<Queue src="q"><size tgt="m"></Queue>
        <pair first="it" second="q" obj="pr"/>
        <Queue tgt="q1"><enqueue src="pr"></Queue>
        <Queue src="q1"><size tgt="m1"></Queue>
      </and>
      <Natno tgt="m1"><succ src="m"></Natno>
    </implies>
  </Forall>
  </Forall>
  </Forall>
  </Forall>
  </Forall>
  </Forall>
</Assertion>


BinaryTree[Item]

A binary tree is one of the simpest non-linear data structures.

Constructors
The basic constructors are the "empty" binary tree and the "make" tree operation: an item and two binary trees "left" and "right" can be used to construct a slightly larger binary tree. All binary trees can be constructed with these operations.
Accessors
In the reverse deconstructing direction there are three accessor operations "top", "left" tree and "right" tree.
Tests
A boolean function can test whether a binary tree "isempty" or not.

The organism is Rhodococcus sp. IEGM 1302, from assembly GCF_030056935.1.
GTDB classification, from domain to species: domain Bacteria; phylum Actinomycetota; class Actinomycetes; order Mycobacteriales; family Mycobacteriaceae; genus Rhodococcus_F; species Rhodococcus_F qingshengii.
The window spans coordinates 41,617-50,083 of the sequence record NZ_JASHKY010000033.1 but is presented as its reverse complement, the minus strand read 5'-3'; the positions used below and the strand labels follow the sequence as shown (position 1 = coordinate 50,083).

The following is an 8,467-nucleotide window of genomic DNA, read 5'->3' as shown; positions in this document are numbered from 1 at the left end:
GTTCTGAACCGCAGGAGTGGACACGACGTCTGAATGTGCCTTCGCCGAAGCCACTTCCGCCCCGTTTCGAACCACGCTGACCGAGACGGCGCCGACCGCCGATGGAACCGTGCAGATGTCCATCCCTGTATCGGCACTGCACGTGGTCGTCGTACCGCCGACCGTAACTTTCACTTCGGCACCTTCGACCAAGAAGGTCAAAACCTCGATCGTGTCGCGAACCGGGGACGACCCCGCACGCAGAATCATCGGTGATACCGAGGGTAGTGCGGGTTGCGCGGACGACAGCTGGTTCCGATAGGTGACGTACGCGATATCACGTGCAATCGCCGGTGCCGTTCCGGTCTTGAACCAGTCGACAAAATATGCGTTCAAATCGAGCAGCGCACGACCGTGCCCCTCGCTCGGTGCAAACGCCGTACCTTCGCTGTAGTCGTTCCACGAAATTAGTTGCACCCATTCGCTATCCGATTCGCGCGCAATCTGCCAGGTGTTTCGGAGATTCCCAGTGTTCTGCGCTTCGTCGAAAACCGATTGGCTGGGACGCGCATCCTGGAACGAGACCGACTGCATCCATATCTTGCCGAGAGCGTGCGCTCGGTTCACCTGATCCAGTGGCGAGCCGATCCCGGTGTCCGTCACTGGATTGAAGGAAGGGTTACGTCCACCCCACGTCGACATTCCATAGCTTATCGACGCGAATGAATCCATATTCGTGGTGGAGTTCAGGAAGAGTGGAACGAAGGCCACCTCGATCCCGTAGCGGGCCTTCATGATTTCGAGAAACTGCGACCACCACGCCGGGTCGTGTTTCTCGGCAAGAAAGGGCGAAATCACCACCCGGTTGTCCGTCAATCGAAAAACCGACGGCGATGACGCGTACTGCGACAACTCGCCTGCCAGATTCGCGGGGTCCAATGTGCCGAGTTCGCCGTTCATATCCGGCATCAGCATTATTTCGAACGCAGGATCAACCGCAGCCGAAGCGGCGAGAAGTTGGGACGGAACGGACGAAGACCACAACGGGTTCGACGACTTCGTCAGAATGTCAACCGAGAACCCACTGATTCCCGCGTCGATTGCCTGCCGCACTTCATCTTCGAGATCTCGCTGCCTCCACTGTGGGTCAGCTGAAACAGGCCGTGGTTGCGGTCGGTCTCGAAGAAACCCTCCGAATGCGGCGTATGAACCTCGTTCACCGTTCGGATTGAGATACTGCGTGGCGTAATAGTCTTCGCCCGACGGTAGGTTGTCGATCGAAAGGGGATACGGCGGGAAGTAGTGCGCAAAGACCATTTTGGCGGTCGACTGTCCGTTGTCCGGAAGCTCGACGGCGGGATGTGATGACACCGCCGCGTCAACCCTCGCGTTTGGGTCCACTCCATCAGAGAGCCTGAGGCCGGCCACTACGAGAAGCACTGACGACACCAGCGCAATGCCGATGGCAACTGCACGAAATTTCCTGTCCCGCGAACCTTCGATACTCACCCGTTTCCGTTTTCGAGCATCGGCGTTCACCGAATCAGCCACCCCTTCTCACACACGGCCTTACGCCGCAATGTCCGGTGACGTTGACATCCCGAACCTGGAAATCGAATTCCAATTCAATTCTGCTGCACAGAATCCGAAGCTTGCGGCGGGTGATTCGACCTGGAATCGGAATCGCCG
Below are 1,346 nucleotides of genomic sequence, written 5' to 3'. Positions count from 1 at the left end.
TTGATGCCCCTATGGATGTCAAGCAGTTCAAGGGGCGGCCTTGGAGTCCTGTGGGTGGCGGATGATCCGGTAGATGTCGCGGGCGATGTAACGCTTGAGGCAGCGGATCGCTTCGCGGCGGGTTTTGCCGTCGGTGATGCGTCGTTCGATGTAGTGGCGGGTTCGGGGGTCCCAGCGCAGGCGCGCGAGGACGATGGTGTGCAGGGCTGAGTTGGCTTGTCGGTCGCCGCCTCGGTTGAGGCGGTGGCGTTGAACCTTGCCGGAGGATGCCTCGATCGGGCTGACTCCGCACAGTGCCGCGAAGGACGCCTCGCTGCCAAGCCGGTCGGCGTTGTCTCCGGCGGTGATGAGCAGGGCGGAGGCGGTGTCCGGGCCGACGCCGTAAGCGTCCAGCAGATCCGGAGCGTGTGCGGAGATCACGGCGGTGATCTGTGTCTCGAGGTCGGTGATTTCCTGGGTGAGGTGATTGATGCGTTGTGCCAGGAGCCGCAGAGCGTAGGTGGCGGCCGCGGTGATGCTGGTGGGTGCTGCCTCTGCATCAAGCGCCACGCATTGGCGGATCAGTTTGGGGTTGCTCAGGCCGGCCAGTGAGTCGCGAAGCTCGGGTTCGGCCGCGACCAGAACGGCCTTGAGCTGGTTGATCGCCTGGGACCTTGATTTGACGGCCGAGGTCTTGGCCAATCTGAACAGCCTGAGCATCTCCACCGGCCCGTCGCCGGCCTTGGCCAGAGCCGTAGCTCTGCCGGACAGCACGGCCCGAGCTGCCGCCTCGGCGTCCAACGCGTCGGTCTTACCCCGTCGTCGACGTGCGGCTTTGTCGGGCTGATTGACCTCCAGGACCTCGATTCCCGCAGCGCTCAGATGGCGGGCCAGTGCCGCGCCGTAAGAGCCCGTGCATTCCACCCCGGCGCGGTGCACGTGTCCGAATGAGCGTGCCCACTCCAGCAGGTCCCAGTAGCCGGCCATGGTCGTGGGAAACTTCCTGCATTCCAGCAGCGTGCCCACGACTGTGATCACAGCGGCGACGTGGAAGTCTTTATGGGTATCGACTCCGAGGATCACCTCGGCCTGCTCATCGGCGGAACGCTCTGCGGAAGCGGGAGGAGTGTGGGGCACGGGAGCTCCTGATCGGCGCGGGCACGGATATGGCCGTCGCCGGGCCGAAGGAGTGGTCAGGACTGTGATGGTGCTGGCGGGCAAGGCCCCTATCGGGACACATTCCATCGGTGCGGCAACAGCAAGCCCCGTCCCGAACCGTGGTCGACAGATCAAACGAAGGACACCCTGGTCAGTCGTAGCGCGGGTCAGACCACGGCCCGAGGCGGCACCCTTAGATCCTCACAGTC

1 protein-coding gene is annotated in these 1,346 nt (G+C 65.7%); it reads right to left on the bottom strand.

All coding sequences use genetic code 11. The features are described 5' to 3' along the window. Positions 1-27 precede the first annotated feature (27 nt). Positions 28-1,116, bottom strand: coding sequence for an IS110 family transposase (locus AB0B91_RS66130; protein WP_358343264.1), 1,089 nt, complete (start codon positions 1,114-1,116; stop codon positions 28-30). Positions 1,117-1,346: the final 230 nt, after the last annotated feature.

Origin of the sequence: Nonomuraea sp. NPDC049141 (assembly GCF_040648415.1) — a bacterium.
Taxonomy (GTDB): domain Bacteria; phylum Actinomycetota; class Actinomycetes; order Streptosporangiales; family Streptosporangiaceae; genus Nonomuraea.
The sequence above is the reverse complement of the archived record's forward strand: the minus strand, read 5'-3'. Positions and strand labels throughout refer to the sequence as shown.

In the following ontological specification we give an OML version of the BinaryTree data structure, complete with axiomatic semantics.

<Product type="Item-BinaryTree-BinaryTree"
  first="Item" second="BinaryTree" third="BinaryTree"> 

<Object type="BinaryTree" parameterType="Item"/>
  <Constant type="empty"/>
  <Function type="make" srcType="Item-BinaryTree-BinaryTree"/>
  <Function type="top" tgtType="Item"/>
  <Function type="left" tgtType="BinaryTree"/>
  <Function type="right" tgtType="BinaryTree"/>
  <Function type="isempty" tgtType="Boole"/>
</BinaryTree>

<Assertion>
  <comment>the empty binary tree is empty</comment>
  <BinaryTree src="empty"><isempty tgt="True"></BinaryTree>
</Assertion>

...

<Assertion>
  <comment>binary tree semantics</comment>
  <Forall var="bt" type="BinaryTree">
  <Forall var="lbt" type="BinaryTree">
  <Forall var="rbt" type="BinaryTree">
  <Forall var="it" type="Item">
  <Forall var="itbtbt" type="Item-BinaryTree-BinaryTree">
    <implies>
      <and>
        <BinaryTree tgt="bt"><make src="itbtbt"></BinaryTree>
        <BinaryTree src="bt"><top tgt="it"></BinaryTree>
        <BinaryTree src="bt"><left tgt="lbt"></BinaryTree>
        <BinaryTree src="bt"><right tgt="rbt"></BinaryTree>
      </and>
      <triple first="it" second="lbt" third="rbt" obj="itbtbt"/>
    </implies>
  </Forall>
  </Forall>
  </Forall>
  </Forall>
  </Forall>
</Assertion>

<Assertion>
  <comment>binary tree semantics</comment>
  <Forall var="bt" type="BinaryTree">
  <Forall var="lbt" type="BinaryTree">